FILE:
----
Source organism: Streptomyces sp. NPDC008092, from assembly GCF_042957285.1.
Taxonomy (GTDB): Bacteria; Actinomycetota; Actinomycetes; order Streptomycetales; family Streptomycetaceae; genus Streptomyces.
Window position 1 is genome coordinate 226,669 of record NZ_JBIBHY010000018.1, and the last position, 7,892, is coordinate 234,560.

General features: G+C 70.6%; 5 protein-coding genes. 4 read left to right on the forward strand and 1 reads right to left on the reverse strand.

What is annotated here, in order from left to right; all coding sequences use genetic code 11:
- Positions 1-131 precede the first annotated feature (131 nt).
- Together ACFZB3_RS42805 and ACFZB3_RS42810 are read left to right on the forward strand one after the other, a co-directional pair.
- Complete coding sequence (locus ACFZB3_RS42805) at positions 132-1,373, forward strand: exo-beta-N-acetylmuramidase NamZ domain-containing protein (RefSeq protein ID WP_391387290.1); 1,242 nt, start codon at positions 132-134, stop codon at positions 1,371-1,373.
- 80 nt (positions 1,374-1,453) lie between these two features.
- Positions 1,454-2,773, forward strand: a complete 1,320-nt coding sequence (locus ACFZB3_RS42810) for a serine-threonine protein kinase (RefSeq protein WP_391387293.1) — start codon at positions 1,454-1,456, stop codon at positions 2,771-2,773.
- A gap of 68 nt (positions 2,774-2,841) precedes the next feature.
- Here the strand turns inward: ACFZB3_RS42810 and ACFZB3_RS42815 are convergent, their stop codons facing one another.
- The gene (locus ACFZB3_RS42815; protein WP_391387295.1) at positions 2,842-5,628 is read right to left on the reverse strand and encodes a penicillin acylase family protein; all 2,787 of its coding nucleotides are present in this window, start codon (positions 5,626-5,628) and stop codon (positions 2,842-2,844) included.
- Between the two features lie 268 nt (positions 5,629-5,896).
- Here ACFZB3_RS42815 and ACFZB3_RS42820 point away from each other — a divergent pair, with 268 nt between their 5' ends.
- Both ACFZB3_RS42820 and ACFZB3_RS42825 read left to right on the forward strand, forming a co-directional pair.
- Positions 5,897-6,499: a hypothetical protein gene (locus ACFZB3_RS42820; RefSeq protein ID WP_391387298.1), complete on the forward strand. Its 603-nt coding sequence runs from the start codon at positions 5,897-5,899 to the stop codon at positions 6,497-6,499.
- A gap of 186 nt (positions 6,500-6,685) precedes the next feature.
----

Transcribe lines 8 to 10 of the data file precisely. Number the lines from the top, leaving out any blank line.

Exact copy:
- Complete coding sequence (locus ACFZB3_RS42805) at positions 132-1,373, forward strand: exo-beta-N-acetylmuramidase NamZ domain-containing protein (RefSeq protein ID WP_391387290.1); 1,242 nt, start codon at positions 132-134, stop codon at positions 1,371-1,373.
- 80 nt (positions 1,374-1,453) lie between these two features.
- Positions 1,454-2,773, forward strand: a complete 1,320-nt coding sequence (locus ACFZB3_RS42810) for a serine-threonine protein kinase (RefSeq protein WP_391387293.1) — start codon at positions 1,454-1,456, stop codon at positions 2,771-2,773.